• Weird History

19 Bizarre Facts About Benjamin Franklin, A Genius, A Founding Father, And A Delightful Weirdo

Benjamin Franklin was one of America's founding fathers as well as a scientist, statesman, author, printer, activist, postmaster, and diplomat. He is renowned for his discoveries and theories on electricity and is credited with inventing swimming fins, bifocals, the lightning rod, a flexible catheter, and many other inventions we use today.

Franklin was born in 1706, and was a middle child. His parents, who were soap and candle makers, could not afford to send him to school longer than two years so, by the age of 10, young Benjamin began working alongside his father. By the age of 12, he had became his brother James's apprentice at a printing shop. Franklin did not let his lack of access to a formal education prevent him from becoming one of America's most influential and famous figures.

While his major scientific accomplishments are widely known to most Americans, there are still some other rather unusual facts about Franklin that many were never taught in school.

  • The Bodies Of 10 People (Including 6 Children) Were Found In His Basement

    Franklin lived in a four-story Georgian house at 36 Craven Street in London from 1757 to 1775. While the house was being converted into a museum in 1998, a construction worker found something really strange in the basement - a human thigh bone sticking out of the dirt floor. The police were called to investigate and a thorough excavation revealed approximately 1,200 pieces of bone belonging to 10 people, six of them being children. All the bones were more than 200 years old, and most had been sawed or drilled into.

    No, don't worry, Franklin wasn't a serial killer. While he lived in London, he was friends with a man named William Hewson, a former student of the anatomist William Hunter. Scholars believe Hewson used Franklin's basement as his own personal anatomy lab. It's unclear, however, whether Franklin had knowledge of Hewson's activities.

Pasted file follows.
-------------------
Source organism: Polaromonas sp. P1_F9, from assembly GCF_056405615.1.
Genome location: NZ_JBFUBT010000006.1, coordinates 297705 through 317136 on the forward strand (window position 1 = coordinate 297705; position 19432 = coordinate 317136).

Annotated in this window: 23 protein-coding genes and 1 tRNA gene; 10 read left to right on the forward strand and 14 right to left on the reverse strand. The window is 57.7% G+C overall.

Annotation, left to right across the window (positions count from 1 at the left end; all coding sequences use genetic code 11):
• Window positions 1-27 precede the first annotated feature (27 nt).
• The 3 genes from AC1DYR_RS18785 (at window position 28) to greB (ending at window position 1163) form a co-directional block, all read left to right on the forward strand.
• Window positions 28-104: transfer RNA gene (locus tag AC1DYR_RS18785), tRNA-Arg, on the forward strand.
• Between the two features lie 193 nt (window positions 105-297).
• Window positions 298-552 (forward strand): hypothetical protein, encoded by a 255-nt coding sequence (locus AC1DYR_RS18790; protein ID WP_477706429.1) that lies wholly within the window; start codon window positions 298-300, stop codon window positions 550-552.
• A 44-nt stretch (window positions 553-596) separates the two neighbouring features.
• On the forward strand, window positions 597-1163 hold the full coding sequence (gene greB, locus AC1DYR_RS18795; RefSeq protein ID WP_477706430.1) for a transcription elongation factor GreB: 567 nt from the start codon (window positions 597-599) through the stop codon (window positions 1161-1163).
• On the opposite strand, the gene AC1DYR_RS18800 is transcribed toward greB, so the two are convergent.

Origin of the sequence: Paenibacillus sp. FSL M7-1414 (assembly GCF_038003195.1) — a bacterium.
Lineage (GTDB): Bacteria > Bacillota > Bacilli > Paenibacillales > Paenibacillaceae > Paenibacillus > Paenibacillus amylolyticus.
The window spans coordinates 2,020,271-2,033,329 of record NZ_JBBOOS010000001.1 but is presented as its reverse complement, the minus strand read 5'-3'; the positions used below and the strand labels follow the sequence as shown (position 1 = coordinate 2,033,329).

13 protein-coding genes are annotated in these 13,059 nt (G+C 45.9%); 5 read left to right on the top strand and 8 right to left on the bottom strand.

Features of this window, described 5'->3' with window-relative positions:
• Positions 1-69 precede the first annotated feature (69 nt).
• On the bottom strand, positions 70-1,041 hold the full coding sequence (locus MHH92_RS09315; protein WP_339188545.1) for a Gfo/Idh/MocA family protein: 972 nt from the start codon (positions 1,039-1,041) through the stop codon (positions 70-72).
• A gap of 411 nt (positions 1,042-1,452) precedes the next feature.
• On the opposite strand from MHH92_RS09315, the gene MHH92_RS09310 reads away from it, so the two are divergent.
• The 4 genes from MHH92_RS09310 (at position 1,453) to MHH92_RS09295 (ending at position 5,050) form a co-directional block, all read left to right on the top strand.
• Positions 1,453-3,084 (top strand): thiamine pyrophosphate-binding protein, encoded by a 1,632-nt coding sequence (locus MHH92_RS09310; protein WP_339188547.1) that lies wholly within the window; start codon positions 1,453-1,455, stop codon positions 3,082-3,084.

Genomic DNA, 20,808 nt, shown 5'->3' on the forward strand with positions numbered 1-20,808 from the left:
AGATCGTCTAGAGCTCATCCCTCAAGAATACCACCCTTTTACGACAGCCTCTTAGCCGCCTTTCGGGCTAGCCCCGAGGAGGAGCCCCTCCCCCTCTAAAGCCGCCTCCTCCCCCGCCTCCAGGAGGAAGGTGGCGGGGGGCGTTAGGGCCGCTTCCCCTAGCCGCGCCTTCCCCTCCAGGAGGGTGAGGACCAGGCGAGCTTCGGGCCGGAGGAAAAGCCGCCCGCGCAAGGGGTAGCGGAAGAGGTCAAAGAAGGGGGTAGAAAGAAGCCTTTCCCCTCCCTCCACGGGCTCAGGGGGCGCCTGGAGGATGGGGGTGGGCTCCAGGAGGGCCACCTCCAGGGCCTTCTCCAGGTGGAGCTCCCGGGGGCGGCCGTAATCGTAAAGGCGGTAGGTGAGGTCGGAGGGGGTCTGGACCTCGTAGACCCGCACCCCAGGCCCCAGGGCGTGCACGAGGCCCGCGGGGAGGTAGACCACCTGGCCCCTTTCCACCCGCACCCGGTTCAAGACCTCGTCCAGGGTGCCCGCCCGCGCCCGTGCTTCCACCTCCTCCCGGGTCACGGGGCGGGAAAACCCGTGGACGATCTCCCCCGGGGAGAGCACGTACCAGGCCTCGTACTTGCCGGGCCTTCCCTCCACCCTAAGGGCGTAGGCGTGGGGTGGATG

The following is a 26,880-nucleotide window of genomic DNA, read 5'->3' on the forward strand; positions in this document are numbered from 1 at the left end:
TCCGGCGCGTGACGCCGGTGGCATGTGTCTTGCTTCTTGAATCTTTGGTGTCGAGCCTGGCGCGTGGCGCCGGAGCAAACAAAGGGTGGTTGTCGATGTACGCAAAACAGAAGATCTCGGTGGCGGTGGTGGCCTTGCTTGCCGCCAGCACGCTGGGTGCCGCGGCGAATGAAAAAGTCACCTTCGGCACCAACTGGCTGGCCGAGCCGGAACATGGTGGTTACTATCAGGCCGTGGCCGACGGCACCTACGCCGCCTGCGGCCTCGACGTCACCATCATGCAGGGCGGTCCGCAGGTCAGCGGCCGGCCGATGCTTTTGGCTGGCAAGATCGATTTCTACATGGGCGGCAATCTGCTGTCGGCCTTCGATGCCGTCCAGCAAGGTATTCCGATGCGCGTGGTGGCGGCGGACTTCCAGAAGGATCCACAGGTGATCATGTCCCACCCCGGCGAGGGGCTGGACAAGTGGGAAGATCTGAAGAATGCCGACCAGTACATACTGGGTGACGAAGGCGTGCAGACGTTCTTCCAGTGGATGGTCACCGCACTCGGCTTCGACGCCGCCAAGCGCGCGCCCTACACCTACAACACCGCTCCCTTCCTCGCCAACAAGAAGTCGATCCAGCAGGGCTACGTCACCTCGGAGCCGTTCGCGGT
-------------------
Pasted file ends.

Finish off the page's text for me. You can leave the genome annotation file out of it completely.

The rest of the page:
• Photo: Jean-Antoine Houdon / Wikimedia Commons / Public Domain

    He Never Patented Any Of His Inventions

    Benjamin Franklin could have made a lot of money from his inventions, but he decided not to patent any of them as he believed that his ideas should be used freely by the public. In his mind, they were intended to make everyday life simpler, so everyone deserved to have access to his inventions. He explained in his autobiography:

    As we enjoy the advantages from the inventions of others, we should be glad of an opportunity to serve others by any invention of ours; and this we should do freely and generously.

  • Photo: Benjamin West/Philadelphia Museum of Art / Wikimedia Commons / Public Domain

    He Was America's First Storm Chaser

    In 1750, Franklin read about a waterspout in the Mediterranean Sea that had come ashore and caused a panic in Italy. Through his research, he discovered that similar weather patterns happened on land, which he called whirlwinds or landspouts (someone else later coined the term "tornado"). He theorized that waterspouts were ascending columns of air, while everyone else thought they were filled with water.

    In 1754, while visiting a friend in Maryland, he saw such a whirlwind in person. His companions quickly left the area, but Franklin chased after it on his horse and followed it into the woods where it sucked up leaves, branches, and other debris. He later described the tornado: “The progressive motion of the whirl was not so swift, but that a man on foot might have kept pace with it, but the circular motion was amazingly rapid.”

  • Photo: Mason Chamberlin/Philadelphia Museum of Art / Wikimedia Commons / Public Domain

    He Was A Vegetarian For Part Of His Life

    When he was 16, Franklin came upon a book that influenced his decision to give up eating meat: The Way to Health, Wealth, and Happiness by Thomas Tryon. He said of the lifestyle:

    When about 16 years of age, I happen'd to meet with a book written by one Tryon, recommending a vegetable diet. I determined to go into it. My brother being yet unmarried, did not keep house, but boarded himself and his apprentices in another family. My refusing to eat flesh occasioned an inconveniency, and I was frequently chid for my singularity.